Hmmm ... Is he aware of the state of driver training in the US today? Most applicants are just given the "mirror" test. If you can fog a mirror with your breathing you pass :)

I listened to the podcast of the show tonight. Once aspect they didn't go into was that of employer liability.

One of the points that a guest, Horace Cooper, and later a caller made was that many people need to be engaged in cell phone conversations while driving as part of their normal work day.

I recall awhile ago a lawyer was engaged in a conference call for work while driving and got into an accident.

Some enterprising personal injury attorney must have discovered this and named the law firm as a co-defendant in his suit.

When this made the news my employer issued a guideline banning all employees from using a phone while driving for company business.

I don't know the disposition of the case but if the courts consistently allow employers to be named as defendants then this could add additional pressure for people to leave the phone off and just drive.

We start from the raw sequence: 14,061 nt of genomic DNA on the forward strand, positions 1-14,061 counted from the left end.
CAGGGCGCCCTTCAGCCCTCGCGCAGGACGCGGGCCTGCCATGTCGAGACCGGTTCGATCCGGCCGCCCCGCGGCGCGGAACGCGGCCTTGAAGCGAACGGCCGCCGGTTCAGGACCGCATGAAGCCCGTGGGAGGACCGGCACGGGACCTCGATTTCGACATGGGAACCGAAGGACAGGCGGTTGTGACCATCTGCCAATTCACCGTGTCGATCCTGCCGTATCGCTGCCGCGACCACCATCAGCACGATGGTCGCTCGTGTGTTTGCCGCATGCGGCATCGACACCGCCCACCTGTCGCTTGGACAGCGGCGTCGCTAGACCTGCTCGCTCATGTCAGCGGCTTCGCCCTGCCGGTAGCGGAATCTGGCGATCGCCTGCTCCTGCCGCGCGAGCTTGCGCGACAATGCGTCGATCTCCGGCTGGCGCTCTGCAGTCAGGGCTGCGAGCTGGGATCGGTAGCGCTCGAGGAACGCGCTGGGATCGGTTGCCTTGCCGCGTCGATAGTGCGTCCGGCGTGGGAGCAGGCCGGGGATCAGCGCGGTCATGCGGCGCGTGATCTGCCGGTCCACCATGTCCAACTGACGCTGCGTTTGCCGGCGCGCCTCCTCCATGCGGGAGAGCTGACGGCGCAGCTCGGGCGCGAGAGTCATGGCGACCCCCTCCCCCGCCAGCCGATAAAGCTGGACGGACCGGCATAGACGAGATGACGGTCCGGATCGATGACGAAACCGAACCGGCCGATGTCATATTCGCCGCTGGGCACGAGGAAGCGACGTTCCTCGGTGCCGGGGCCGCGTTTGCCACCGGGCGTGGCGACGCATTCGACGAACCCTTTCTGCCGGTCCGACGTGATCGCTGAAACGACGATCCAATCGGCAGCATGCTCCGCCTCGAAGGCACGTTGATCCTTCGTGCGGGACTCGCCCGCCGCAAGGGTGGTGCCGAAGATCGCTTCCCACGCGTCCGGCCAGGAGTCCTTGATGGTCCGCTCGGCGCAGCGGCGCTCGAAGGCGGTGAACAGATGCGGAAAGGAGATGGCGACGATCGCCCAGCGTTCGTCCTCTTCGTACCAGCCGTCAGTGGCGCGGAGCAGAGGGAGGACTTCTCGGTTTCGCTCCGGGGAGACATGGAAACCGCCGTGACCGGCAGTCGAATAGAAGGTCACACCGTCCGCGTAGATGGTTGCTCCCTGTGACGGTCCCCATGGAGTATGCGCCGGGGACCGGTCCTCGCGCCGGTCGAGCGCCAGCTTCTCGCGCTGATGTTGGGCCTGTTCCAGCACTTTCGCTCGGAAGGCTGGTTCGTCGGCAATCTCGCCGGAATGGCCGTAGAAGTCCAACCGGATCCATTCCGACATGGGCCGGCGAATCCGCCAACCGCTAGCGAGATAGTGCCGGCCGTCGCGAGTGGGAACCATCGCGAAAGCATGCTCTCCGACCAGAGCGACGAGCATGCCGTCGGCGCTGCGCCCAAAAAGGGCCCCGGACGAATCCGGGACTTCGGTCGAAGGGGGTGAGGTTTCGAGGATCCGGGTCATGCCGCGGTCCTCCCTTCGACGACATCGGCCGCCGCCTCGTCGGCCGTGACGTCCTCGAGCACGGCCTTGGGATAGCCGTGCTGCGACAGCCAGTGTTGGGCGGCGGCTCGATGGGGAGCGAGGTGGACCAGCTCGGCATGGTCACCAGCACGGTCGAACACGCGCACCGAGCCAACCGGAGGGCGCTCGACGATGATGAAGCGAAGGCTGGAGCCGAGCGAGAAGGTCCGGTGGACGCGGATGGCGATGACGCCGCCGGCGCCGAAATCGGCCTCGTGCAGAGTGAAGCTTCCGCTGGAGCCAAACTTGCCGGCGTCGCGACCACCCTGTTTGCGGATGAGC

If I'm alone on a limited-access highway, why can't I make a brief call? As far as I'm concerned, the law should increase penalties for accidents (with subpoena power to pull cell records) where the driver was on the phone, but I'm not sure it should be a primary offense itself.

@Joe D:

Because everybody's a super-excellent above-average driver to whom nothing bad will ever happen. At least in their own mind.

The only hope is deterrence.

I could make at least half my gross salary by riding around from Arlington to DC busting people driving while texting or holding a phone. They even do it in sight of DC police (also bike police!).
By the way, has anyone witnessed DC Bike Police actually pedaling? They seem to be hanging out next to the Old Exec Building looking cool or chatting up other police in crusiers.

Isn't there already something in the law books already concerning distracted driving?

I haven't listened to the show but I put into effect my own teensy-tiny program to prevent cell-phone use by drivers a couple of years ago after I was a hit by somebody who admitted it was because she was using her phone. It's my friends-don't-talk-to-friends-who-are-driving campaign. Many of my friends have found this highly annoying and the overall impact is admittedly small but I like to think I'm at the very least educating people about the issue.

@Joe D:
Giving a $50 ticket to every tenth reckless driver is a much bigger deterrent than giving jail time to people whose reckless driving takes a life. It's how humans are wired.

I'm sorry I missed the DR show, but I was busy reading my email and can only do so many things at once while I'm driving.